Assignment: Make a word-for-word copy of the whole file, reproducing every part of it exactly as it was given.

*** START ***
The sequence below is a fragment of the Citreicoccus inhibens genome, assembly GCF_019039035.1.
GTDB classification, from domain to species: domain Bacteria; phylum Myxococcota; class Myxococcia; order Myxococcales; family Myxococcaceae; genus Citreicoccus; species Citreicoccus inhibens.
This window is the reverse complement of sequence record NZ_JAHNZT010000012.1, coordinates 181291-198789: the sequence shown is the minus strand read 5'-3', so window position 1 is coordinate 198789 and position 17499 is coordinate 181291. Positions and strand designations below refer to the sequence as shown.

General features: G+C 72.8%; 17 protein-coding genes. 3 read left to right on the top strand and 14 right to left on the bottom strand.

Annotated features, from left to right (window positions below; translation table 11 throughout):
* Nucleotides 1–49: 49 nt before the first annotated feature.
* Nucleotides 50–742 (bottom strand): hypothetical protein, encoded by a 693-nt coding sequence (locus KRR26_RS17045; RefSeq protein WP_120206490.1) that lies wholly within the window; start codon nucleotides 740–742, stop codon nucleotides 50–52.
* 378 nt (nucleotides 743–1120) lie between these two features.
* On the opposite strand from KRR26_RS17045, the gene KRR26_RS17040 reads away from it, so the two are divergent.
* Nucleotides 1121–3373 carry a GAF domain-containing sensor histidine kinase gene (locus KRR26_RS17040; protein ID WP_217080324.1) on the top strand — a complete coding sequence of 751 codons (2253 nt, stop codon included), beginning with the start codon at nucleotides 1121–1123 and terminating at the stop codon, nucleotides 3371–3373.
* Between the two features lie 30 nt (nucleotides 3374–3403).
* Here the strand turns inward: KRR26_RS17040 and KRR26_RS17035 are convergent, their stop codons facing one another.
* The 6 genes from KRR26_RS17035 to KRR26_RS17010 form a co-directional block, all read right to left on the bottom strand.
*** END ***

The sequence below is a fragment of the Citreicoccus inhibens genome, assembly GCF_019039035.1.
GTDB classification, from domain to species: domain Bacteria; phylum Myxococcota; class Myxococcia; order Myxococcales; family Myxococcaceae; genus Citreicoccus; species Citreicoccus inhibens.
This window is the reverse complement of sequence record NZ_JAHNZT010000012.1, coordinates 181291-198789: the sequence shown is the minus strand read 5'-3', so window position 1 is coordinate 198789 and position 17499 is coordinate 181291. Positions and strand designations below refer to the sequence as shown.

General features: G+C 72.8%; 17 protein-coding genes. 3 read left to right on the top strand and 14 right to left on the bottom strand.

Annotated features, from left to right (window positions below; translation table 11 throughout):
* Nucleotides 1–49: 49 nt before the first annotated feature.
* Nucleotides 50–742 (bottom strand): hypothetical protein, encoded by a 693-nt coding sequence (locus KRR26_RS17045; RefSeq protein WP_120206490.1) that lies wholly within the window; start codon nucleotides 740–742, stop codon nucleotides 50–52.
* 378 nt (nucleotides 743–1120) lie between these two features.
* On the opposite strand from KRR26_RS17045, the gene KRR26_RS17040 reads away from it, so the two are divergent.
* Nucleotides 1121–3373 carry a GAF domain-containing sensor histidine kinase gene (locus KRR26_RS17040; protein ID WP_217080324.1) on the top strand — a complete coding sequence of 751 codons (2253 nt, stop codon included), beginning with the start codon at nucleotides 1121–1123 and terminating at the stop codon, nucleotides 3371–3373.
* Between the two features lie 30 nt (nucleotides 3374–3403).
* Here the strand turns inward: KRR26_RS17040 and KRR26_RS17035 are convergent, their stop codons facing one another.
* The 6 genes from KRR26_RS17035 to KRR26_RS17010 form a co-directional block, all read right to left on the bottom strand.